The Glass Castle by Jeannette Walls
Plot: “The Walls children grew up with a drunk father and a free spirited mother. Their nomadic lifestyle and unconventional childhood is told through the memories of Jeannette Walls.”
Review: There are some books that you connect with instantly. They open you up and shake you to the core. And when you turn the last page you feel almost mournful, as if you’ve lost a friend who knew a part of you that others never could. This book was both joyful and bittersweet to read. It’s been sitting on my shelf for months, waiting for me to be emotionally ready to read. I knew that I had to be in a certain mindset, preparing to go on a journey to the past, both with the author, and myself.
I had a very unconventional childhood, to say the least. It’s a part of my life that I do not like talking about, or remembering. That’s why I honestly had a hard time starting this book. I knew it was about the author’s unconventional childhood, and that would trigger a response in me. I probably would not have been able to read this book five years ago. Now, I am in a much better place, and mindset, to tackle this book. And I’m really glad that I did, because this was hands down my favorite book I’ve read so far this year.
Jeannette Walls is a helluva talented writer. Her memories about growing up, starting when she is three years old and ending well into adulthood, flow together effortlessly. It’s the nonchalant way that she recalls these events that make them almost less horrifying. This book could have been way darker, if a different writer had written the same stories. It’s because there’s no judgement in the storytelling. Jeannette is stating the facts; her father was a drunk, her mother was an artist, they would move suddenly in the middle of the night, they would go without food and clean clothes. Yes, her and her siblings never went to a dentist and were often bullied at school for being poor, but they were loyal to each other and protected one another. Her parents may have had questionable parenting skills, but they did love their children, and to Jeannette that means something.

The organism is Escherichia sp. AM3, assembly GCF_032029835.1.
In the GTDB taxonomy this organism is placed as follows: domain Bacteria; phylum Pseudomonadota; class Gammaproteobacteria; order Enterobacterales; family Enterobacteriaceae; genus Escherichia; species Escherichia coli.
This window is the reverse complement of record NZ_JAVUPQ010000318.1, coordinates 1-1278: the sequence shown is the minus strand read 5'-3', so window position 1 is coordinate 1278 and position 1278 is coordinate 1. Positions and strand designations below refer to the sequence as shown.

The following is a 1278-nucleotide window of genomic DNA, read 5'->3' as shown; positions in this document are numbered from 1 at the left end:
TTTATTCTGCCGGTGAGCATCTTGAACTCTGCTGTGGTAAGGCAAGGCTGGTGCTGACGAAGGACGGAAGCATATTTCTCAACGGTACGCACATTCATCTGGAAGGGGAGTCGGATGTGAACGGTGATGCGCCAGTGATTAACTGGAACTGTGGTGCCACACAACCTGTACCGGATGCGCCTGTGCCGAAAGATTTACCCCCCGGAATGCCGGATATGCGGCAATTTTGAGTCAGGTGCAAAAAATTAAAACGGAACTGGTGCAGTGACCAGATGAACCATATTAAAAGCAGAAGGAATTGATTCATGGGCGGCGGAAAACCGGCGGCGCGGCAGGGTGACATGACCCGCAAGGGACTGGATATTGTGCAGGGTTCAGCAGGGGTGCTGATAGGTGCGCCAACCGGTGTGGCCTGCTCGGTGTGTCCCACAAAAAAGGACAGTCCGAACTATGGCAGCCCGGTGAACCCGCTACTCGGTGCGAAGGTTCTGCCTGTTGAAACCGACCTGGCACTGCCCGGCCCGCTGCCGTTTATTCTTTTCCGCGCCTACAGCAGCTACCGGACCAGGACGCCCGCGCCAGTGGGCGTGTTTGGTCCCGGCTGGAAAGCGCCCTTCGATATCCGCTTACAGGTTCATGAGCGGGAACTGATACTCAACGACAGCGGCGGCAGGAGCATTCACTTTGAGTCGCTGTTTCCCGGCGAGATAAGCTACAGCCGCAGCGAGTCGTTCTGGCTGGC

The Glass Castle shows a snap shot of an American lower class family, that is seldom represented in literature. People who live without electricity, and families that go hungry, those are still everyday occurrences for some. I believe more stories like this should be told, to educate about this other side of American life. To people like me, it makes all the difference to know that I wasn’t alone in my experiences. Reading how Jeannette rose above her poverty stricken childhood to lead a happy and normal life, gives me hope that your past doesn’t dictate your future.
Recommendation: Read it. Better yet, read it and give it to someone else to read. I’m planning on having my office book club read it next month. I have found that my anxiety about this book has dissipated. It’s showed me that embracing your past makes you stronger, not weaker, and less alone.